Image credit: Roberta Romero on Flickr / CC BY-ND 2.0
1. Tezuka Osamu Manga Museum, Hyogo
The Osaka native manga artist and animator Tezuka Osamu was the creator of famous works such as Astro Boy and Phoenix, which was created and adapted into animation between the 50s and 90s. Tezuka Osamu was also known as one of the biggest influencers to early animation in Japan, so if you pay a visit to this museum, you would also learn about classic manga and anime.
Tezuka Osamu Manga Museum.
Image credit: Hideyuki KAMON on Flickr / CC BY-SA 2.0
The museum building has three floors. On the first floor, there is a rather unusual showcase of Tezuka’s masterpiece, Fire Bird. Documents of this masterpiece are placed in life support tanks, giving you the feeling that you are in a laboratory instead of a museum. On the second floor, there are more displays of Tezuka’s work, a manga library, a souvenir shop, and a café for you to enjoy a cup of tea. The displays here are special display, which changes from time to time, and also book displays that showcase many first edition mangas.
If you are looking for more fun and interactive activities, you should head to the basement floor where you could learn more about the life of Tezuka Osamu and try making an anime on your own in the Anime Laboratory. You could even get a glimpse of how a life of a manga artist is like!
Address | 7-65 Mukogawacho, Takarazuka, Hyogo
Telephone | + 81 (0) 79 781 2970
Opening Hours | 9:30 AM – 5 PM
Entrance Fee | ￥700 (adults), ￥300 (students), ￥100 (children)
Website | http://www.city.takarazuka.hyogo.jp.e.pc.hp.transer.com/tezuka/index.html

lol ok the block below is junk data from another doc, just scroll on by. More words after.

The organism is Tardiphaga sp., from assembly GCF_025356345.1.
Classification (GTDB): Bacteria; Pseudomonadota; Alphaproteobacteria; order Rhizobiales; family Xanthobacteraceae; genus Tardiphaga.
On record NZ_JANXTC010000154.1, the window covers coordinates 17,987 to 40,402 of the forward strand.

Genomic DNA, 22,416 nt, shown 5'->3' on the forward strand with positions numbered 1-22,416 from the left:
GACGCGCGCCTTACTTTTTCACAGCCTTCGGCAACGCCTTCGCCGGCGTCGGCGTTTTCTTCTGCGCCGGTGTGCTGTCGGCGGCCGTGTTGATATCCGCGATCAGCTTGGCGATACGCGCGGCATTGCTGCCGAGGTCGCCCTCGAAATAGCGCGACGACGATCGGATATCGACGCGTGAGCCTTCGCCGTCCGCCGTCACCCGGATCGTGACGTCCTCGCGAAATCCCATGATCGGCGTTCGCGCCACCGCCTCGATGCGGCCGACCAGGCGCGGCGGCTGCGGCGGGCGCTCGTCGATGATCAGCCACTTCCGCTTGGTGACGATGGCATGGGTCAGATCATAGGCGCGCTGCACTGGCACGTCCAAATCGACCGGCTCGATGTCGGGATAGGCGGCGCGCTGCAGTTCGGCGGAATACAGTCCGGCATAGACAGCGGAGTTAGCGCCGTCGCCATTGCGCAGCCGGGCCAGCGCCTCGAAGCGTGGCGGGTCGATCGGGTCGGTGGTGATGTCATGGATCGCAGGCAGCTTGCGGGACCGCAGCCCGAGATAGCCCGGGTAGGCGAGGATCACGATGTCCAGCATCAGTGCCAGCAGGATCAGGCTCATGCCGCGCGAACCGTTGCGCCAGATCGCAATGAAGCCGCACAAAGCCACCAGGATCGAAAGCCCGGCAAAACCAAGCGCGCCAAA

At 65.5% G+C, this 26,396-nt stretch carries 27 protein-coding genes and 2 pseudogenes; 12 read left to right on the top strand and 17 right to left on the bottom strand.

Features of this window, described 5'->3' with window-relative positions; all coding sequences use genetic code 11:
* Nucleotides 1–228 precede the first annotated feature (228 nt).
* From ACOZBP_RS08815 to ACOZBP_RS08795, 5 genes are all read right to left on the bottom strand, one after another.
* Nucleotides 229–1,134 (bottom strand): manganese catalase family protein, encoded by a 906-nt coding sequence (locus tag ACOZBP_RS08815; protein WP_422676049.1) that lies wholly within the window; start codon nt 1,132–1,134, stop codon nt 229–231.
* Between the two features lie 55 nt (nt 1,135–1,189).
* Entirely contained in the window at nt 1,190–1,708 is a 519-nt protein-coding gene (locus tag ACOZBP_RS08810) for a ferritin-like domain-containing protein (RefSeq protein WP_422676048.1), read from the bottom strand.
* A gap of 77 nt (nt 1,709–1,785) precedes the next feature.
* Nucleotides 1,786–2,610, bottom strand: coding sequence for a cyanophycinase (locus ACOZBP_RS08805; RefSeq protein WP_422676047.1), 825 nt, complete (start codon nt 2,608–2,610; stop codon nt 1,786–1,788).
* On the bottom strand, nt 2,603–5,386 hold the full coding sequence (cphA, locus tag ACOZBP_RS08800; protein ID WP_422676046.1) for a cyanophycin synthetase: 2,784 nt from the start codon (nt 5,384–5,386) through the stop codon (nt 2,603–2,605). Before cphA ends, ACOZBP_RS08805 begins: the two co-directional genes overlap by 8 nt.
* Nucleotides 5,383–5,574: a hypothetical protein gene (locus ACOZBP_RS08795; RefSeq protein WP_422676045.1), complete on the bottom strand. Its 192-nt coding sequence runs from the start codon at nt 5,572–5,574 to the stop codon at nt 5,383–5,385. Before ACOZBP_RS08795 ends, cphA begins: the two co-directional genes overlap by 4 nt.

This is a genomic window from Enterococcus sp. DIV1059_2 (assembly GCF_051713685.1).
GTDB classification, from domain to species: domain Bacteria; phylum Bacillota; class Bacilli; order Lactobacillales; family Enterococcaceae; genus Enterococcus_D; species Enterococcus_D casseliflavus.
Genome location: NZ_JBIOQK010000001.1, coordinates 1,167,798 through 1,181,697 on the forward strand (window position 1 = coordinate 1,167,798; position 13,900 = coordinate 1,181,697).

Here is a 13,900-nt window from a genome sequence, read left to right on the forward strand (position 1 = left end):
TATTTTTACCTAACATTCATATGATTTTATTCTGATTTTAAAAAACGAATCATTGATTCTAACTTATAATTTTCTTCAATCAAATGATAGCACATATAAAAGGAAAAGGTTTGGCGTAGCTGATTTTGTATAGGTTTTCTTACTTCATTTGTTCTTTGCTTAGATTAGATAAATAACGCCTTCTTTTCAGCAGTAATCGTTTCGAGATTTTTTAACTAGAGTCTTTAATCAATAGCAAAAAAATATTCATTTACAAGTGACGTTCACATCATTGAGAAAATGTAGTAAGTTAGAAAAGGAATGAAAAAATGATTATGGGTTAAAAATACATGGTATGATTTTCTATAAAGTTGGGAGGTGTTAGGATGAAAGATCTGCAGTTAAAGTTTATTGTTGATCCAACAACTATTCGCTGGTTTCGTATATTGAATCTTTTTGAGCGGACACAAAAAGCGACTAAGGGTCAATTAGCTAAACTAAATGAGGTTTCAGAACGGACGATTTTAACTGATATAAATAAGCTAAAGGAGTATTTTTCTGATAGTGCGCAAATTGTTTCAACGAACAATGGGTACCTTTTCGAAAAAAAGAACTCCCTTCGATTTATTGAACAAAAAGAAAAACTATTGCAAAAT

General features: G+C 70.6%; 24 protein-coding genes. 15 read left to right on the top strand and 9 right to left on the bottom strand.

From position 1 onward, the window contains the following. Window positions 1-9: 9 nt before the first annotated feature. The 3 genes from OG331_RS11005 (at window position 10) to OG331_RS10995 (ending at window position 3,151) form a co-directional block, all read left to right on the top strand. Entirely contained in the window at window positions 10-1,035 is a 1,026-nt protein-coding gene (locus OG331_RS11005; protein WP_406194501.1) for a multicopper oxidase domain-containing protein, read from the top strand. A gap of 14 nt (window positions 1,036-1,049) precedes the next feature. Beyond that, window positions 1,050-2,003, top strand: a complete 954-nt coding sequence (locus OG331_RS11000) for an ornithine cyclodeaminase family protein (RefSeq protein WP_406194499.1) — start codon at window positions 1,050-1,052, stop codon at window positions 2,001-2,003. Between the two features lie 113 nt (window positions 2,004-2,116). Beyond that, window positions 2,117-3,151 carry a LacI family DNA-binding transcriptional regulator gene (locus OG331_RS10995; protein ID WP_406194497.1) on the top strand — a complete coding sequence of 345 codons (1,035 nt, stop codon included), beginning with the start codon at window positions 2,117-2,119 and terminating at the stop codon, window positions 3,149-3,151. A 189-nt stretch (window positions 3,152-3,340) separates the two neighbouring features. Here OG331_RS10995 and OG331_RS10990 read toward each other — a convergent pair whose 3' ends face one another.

Directions | 8-minute walk from JR Takarazuka Station; 5-minute walk from Hankyu Takarazuka Minami-guchi Station
Image credit: Kentaro Ohno on Flickr / CC BY 2.0
2. Fujiko F Fujio Museum, Kanagawa
Better known as the Doraemon Museum, this place in the dreamland for fans of the blue and white robotic cat. Located in Kawasaki, this museum is not huge, but there are many things to look at and there are engaging activities for young children.
Besides the display of original works of Doraemon and the life story of Fujiko, there is a manga library for browsing, a theatre to enjoy short original movies every 20 minutes, a few play area and spaces where the young and old could enjoy being a child again, a café, and also a gift shop. There is a place called the Rooftop Playground where characters of Doraemon are put on display in an outdoor setting.
Image credit: Kentaro Ohno on Flickr / CC BY 2.0
If you plan to visit this museum, do take note that admission is only possible through a reservation. There are generally more people during weekends and school holidays, so weekdays are a good choice if you want to avoid the crowd. In terms of getting to this place, do note that there is no parking space for vehicles so you will have to travel by train, bus and by foot.
Website to purchase admission ticket
Address | 2-chome 8-1 Nagao, Tama-ku, Kawasaki-city, Kanagawa Prefecture, 214-0023
Telephone | +81 (0) 570-055-245
Opening Hours | 10 AM – 6 PM
Closed | Tuesdays (except Golden Week), Summer holidays (20 July – 3 Sept) & New Year holidays (30 Jan – 3 Jan)
Entrance Fee | ￥1000 (adults and university students), ￥700 (high school and junior high school students), ￥400 (children 4 years old or older)
Website | http://fujiko-museum.com/english/
- Shuttle bus service run from Noborito Station (Odakyu line or JR Nanbu line)
- Approximately 16-minute walk from Mukougaoka Yuen station of Odakyu-line
- Approximately 15-minute walk from Shuku-Gawara station of JR Nanbu line
Entrance of Ghibli Museum.
3. Ghibli Museum, Tokyo
This is a true wonderland for all Ghibli fans. Opened and design by Hayao Miyazaki, it is also the most famous animation museum in Japan. If you stand at the museum entrance, a life-size Totoro is there to greet you!